Warren Buffett is called a lot of different things other than rich. The Sage of Omaha. The world's second wealthiest man (at $42-billion or so, and closing fast on Bill Gates). Adviser to Republican Arnold Schwarzenegger in his successful campaign to become the governor of California.
Now, at 73, the influential Buffett has signed on to provide his economic counsel to Democratic presidential candidate John Kerry. Buffett has a remarkable track record of seeing value where other investors do not. Is that also true in politics?
Buffett is chairman and CEO of Omaha's Berkshire Hathaway, a holding company of eclectic businesses. Berkshire has prospered consistently, to the delight of investors who are only too happy to pay the steep price for Berkshire stock: currently priced at more than $91,000 per share.
Berkshire mostly owns insurance businesses, including widely known Geico and the less visible General Re. Berkshire also controls a power business called MidAmerican Energy Holdings; NetJets, which sells fractional ownerships in corporate aircraft; the Pampered Chef, which sells kitchen goods; and Benjamin Moore Paint.
In a country gone berserk with excessive corporate pay and lifestyles, Buffett has chosen a simpler and less bombastic path. As Berkshire's chief, he is paid $100,000 in salary. He is awarded no stock options and has built his wealth over a lifetime of accumulating stock. Buffett and his wife live in the same home they bought in the 1960s for $31,500.
No wonder so many people, including Kerry, want to hear what this folksy guy has to say. Maybe that's what Kerry is counting on.
Each year in Omaha, Buffett hosts a special multiday meeting for Berkshire shareholders. They are fed well, encouraged to shop at Borsheim's jewelry store and the Nebraska Furniture Mart (Berkshire Hathaway owns both of them) and, most of all, get ample opportunity to listen to Buffett's investment wisdom.
Buffett and his wife live in the same home they bought in the 1960s for $31,500.
Last weekend, nearly 20,000 appreciative Berkshire shareholders, many of them millionaires courtesy of Buffett, gathered in Omaha to bask in Buffett's glow. How appreciative were they? Berkshire's stock is up nearly a third from its price at last year's annual meeting.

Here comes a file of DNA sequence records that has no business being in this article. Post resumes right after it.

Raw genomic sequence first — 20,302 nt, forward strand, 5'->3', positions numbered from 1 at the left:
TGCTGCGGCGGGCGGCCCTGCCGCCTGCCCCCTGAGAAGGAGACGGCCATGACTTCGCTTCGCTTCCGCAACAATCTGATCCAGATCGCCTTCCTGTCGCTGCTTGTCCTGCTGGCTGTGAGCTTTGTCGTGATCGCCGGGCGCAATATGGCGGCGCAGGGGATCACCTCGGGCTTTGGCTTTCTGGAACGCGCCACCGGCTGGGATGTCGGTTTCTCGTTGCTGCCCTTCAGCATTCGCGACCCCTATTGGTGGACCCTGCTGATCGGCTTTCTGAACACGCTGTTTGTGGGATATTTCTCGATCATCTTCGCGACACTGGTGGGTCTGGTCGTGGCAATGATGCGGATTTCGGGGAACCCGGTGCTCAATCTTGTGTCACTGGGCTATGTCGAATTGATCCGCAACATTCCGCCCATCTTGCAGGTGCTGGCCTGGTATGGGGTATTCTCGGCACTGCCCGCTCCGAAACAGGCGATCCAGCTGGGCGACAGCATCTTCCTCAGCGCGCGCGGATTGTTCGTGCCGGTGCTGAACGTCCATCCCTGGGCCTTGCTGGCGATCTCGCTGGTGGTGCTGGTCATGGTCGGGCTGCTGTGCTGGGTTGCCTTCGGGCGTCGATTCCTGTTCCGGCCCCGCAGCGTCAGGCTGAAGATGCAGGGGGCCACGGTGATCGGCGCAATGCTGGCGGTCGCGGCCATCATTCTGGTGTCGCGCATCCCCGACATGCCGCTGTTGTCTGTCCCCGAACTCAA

Buffett has plenty of sound economic lessons to share. Now that he is advising Kerry, more than Berkshire's shareholders might get a chance to benefit. Some of his wisdom is sure to become part of Kerry's economic agenda. Here's a Top 10 sampler from Buffett's plate:
10. Beware hedge funds. Once the domain of rich investors, hedge funds - risky investment funds that typically short stock, use leverage, options and futures - are going mainstream. He warned that most investors in such funds will be sorely disappointed in the coming decade.
9. Stop runaway executive compensation. Corporate boards have compensation committees that set CEO pay. "They don't look for Dobermans on that committee," Buffett told his amused shareholders. "They look for chihuahuas. ... Chihuahuas that have been sedated."
8. Treat stock options as corporate expenses. What happened after Congress pressured regulators to change the rules and no longer treat stock options as an expense? We got the "anything-goes mentality" of the 1990s. Buffett's advice: Tell your congressman - and your president - that options should be expensed.
7. Watch out for mutual funds managers. Investors in those funds are the last people most mutual funds managers care about.
6. Thumbs up on Google's IPO. Those Google entrepreneurs - Larry Page and Sergey Brin - know what they are doing.
5. Listen to sharper people. How can a young person be successful in business? "Hang out" with people better than you, he urged.
4. Derivatives are dangerous. Too many businesses use these arcane financial instruments. Too few businesses understand them. Within 10 years, there will be a "huge problem," Buffett warned.
3. Stop tax cuts for wealthy. The rich are favored too much by recent tax cuts, he said.
2. Sell, sell, sell. How does Buffett cover the costs of hosting an annual meeting the size of a small town? "Easy," he told attending reporters. "Get them to shop in my stores."
1. Newspapers face big challenges. U.S. newspapers face stiff advertising competition in the next 10 to 20 years, especially from the Internet, Buffett said. But returns are still good at newspapers. (Berkshire owns 18.1 percent of the Washington Post Co., where Buffett is a director. Berkshire also owns The Buffalo News.)
Ouch, Warren. You could have skipped that last bit of insight.
Will the added clout of Buffett to Team Kerry make the Democratic candidate look more attractive to the U.S. business community? Absolutely.
Can Buffett alone shift a largely pro-Bush Corporate America to Kerry? No way.
But Buffett might get folks who know a business winner when they see one to sit up straight and listen. It worked like a charm last week in Omaha.
- Information from Times wires was used in this column. Robert Trigaux can be reached at firstname.lastname@example.org or 727893-8405.